Blood banking refers to the process of collecting, separating, and storing blood. The first U.S. blood blank was established in 1936. Today, blood banks collect blood and separate it into its various components so they can be used most effectively according to the needs of the patient. Red blood cells carry oxygen, platelets help the blood clot, and plasma has specific proteins that allow proper regulation of coagulation and healing. Although research has yielded drugs that help people’s bone marrow produce new blood cells more rapidly, the body’s response time can still take weeks, thus donated blood remains an important and more immediate life-saving resource.
Blood is the vital connection to having a healthy body, and according to the American Red Cross, nearly 5 million people receive blood transfusions each year. Thanks to years of research, much progress has been made towards making transfusions safer and more effective. To give blood, locate the blood center nearest you through:
|Donated blood is collected and stored in bags such as the one pictured here.
Platelets can be depleted as a result of certain diseases, medications, or surgery. Burn victims, organ and bone marrow transplant patients, those undergoing chemotherapy, and those who have undergone heart surgery often require platelet transfusions. During donation, platelets are separated from the other blood components (plasma, red and white blood cells). The rest of the blood is then returned to the donor’s body.
Almost anyone who is able to donate blood is also eligible for platelet donation.
Bone Marrow Donation
Bone marrow produces the body's blood cells, and when it does not produce enough or when the cells it produces are in some way defective, a bone marrow transplant may be required. A bone marrow transplant is used to help treat a variety of disorders, including leukemias, lymphomas, bone marrow failure, and various immune disorders.
Marrow can be extracted from a patient and stored for transplantation back into that same patient at a later time. Oftentimes, however, the patient is unable to produce enough healthy marrow for such use. In these cases, marrow that matches the patient’s can be donated by a family member or unrelated donor.
Becoming a donor involves a simple genetic test to determine the human leukocyte antigen (HLA) profile. This is done through a cheek swab or a blood sample. The HLA profile of the donor is then compared to the patient's to see if the two match.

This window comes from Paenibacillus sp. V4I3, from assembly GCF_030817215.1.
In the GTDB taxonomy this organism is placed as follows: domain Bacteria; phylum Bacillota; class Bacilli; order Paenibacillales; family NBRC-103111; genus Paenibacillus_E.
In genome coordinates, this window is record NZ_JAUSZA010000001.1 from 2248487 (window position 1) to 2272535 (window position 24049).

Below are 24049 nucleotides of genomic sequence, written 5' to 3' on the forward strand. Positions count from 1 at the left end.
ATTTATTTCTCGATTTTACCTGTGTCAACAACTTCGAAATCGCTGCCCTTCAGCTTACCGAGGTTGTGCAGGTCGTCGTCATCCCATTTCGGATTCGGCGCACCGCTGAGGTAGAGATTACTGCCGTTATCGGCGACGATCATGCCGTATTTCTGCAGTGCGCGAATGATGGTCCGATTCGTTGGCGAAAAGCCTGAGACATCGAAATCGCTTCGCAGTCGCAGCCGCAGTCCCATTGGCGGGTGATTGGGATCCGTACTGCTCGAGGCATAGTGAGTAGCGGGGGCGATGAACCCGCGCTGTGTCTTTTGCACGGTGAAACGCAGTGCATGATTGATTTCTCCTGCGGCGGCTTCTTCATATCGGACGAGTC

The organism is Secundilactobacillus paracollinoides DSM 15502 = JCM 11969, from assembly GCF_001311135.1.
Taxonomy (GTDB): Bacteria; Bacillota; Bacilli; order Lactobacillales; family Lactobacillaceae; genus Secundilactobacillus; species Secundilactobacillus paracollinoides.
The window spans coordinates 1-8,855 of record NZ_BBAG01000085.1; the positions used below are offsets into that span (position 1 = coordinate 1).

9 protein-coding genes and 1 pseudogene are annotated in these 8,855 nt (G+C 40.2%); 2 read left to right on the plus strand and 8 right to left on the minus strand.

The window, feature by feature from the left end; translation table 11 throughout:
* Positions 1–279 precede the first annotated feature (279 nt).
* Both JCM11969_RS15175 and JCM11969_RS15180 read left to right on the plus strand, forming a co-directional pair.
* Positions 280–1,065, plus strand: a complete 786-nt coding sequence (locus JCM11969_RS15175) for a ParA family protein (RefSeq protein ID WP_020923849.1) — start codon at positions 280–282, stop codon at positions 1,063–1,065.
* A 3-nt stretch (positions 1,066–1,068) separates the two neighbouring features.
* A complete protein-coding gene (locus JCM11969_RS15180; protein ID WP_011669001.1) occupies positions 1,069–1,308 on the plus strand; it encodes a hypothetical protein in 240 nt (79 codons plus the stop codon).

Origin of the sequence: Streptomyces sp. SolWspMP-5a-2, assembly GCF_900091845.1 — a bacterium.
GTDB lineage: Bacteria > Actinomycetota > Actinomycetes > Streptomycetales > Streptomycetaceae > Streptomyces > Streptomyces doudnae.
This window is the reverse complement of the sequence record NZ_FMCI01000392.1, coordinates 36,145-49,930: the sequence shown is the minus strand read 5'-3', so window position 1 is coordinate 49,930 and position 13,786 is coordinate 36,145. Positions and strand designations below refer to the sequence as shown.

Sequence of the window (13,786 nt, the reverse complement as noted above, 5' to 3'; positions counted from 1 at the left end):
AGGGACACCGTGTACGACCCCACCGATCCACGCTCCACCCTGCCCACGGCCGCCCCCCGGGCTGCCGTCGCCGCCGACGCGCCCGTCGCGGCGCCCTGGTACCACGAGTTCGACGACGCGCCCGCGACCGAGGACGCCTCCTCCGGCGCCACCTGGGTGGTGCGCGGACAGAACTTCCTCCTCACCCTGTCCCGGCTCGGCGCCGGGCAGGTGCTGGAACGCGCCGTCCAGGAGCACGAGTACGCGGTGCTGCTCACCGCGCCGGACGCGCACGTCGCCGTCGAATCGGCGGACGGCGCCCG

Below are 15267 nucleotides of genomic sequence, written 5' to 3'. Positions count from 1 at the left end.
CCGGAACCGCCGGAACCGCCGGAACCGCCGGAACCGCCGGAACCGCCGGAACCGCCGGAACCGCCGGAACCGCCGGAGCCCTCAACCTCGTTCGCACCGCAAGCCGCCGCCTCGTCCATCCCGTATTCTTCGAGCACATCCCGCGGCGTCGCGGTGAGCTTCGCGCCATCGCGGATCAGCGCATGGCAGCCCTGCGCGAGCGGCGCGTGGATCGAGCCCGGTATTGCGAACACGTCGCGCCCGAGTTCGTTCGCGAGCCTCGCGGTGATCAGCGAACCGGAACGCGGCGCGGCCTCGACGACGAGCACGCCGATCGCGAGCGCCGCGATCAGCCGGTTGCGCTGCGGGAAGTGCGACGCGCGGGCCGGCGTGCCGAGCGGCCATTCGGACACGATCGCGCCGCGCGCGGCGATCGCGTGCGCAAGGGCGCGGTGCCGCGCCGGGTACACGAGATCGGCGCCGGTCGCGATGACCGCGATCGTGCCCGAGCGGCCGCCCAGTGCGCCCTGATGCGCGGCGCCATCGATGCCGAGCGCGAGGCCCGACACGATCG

Because finding a matched donor can often be a challenge, potential donors are encouraged to register with the National Marrow Donor Program Registry, which stores information on the donor’s HLA profile and matches it with the HLA types of patients nationwide. If a possible match is found, the registrant is contacted for further testing and health screening. To learn more about donating bone marrow, please visit the National Marrow Donor Program website.
Cord Blood Banking and Donation
Umbilical cord blood, like bone marrow, contains valuable stem cells that can be used to treat life-threatening illnesses, such as leukemia, lymphoma, sickle cell anemia, and immune deficiency and metabolic diseases. A baby’s cord blood can be donated to a public bank or stored at a private bank for future use in a sibling or parent who has an illness that can be treated by a cord blood transplant.
A number of both public and private banks exist that can store cord blood for future use. The National Marrow Donor Program, which is overseen by the U.S. Health Resources and Services Administration, launched a program in October 2008 that provides families affected by life-threatening diseases with the opportunity to store a new baby’s cord blood at no cost. For more information about cord blood donation and this program, please visit the Related Donor Cord Blood Program website.
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